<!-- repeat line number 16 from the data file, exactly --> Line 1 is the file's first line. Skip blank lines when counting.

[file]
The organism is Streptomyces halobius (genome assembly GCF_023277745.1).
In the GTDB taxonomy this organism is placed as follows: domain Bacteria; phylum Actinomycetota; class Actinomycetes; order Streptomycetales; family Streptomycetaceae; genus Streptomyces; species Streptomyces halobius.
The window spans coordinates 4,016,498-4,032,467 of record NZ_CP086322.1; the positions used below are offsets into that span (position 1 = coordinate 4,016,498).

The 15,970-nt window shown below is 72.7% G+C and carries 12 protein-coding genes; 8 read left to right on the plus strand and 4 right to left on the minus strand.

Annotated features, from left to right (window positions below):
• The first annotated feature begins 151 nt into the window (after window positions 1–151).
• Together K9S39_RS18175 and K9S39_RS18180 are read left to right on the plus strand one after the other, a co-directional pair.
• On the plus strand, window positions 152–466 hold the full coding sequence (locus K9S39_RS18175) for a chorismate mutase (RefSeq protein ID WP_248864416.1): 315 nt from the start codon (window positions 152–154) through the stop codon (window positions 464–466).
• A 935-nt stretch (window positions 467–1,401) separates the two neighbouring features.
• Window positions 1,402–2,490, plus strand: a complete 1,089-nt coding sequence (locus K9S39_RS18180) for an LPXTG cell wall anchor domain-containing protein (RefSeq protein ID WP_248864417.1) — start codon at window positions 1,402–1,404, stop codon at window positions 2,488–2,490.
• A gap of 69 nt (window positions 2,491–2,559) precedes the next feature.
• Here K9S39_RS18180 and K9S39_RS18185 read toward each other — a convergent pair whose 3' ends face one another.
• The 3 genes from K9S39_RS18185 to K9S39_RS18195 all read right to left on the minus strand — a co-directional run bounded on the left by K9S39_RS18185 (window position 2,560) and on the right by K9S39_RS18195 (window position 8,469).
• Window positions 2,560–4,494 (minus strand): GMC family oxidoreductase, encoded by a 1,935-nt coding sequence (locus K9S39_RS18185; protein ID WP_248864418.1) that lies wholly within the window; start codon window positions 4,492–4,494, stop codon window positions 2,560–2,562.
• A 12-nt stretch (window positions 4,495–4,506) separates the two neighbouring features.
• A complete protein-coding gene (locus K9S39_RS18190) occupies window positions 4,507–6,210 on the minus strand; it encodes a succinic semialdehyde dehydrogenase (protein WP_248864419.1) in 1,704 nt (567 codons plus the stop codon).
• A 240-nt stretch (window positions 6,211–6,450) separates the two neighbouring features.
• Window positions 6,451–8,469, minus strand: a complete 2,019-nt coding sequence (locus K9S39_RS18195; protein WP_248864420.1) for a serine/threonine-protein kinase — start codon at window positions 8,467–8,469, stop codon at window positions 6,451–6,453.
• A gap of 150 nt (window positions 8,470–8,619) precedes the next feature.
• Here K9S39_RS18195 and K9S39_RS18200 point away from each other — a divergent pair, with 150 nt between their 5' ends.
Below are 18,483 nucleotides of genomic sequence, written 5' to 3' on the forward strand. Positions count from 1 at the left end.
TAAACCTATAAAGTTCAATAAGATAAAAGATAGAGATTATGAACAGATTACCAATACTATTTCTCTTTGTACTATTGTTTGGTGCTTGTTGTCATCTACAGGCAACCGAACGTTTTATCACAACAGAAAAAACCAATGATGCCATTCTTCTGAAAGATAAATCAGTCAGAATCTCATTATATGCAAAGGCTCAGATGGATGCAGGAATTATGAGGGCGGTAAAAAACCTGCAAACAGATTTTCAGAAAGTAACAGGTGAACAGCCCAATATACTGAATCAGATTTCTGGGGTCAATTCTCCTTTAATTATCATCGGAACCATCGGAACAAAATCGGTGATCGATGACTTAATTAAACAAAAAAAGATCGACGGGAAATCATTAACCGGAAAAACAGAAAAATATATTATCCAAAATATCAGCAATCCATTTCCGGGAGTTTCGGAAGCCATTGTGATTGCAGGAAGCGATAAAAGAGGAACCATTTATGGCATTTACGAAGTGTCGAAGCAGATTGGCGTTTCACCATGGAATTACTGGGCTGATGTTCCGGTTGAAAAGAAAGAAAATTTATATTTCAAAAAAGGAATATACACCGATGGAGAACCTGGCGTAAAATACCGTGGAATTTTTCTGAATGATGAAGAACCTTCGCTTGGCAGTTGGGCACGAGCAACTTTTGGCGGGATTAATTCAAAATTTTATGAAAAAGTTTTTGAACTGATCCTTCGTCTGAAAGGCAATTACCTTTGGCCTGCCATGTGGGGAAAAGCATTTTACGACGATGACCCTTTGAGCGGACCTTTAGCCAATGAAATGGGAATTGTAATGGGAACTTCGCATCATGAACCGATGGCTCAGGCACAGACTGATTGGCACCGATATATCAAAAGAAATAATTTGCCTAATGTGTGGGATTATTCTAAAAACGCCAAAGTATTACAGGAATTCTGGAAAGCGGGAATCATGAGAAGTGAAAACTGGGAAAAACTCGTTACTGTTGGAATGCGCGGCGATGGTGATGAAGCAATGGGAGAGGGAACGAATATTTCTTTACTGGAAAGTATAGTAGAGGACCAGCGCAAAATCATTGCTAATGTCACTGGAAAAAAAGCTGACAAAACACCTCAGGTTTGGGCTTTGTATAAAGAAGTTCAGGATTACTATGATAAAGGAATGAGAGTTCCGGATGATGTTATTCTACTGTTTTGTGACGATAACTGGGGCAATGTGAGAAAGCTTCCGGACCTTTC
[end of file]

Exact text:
• A complete protein-coding gene (locus K9S39_RS18190) occupies window positions 4,507–6,210 on the minus strand; it encodes a succinic semialdehyde dehydrogenase (protein WP_248864419.1) in 1,704 nt (567 codons plus the stop codon).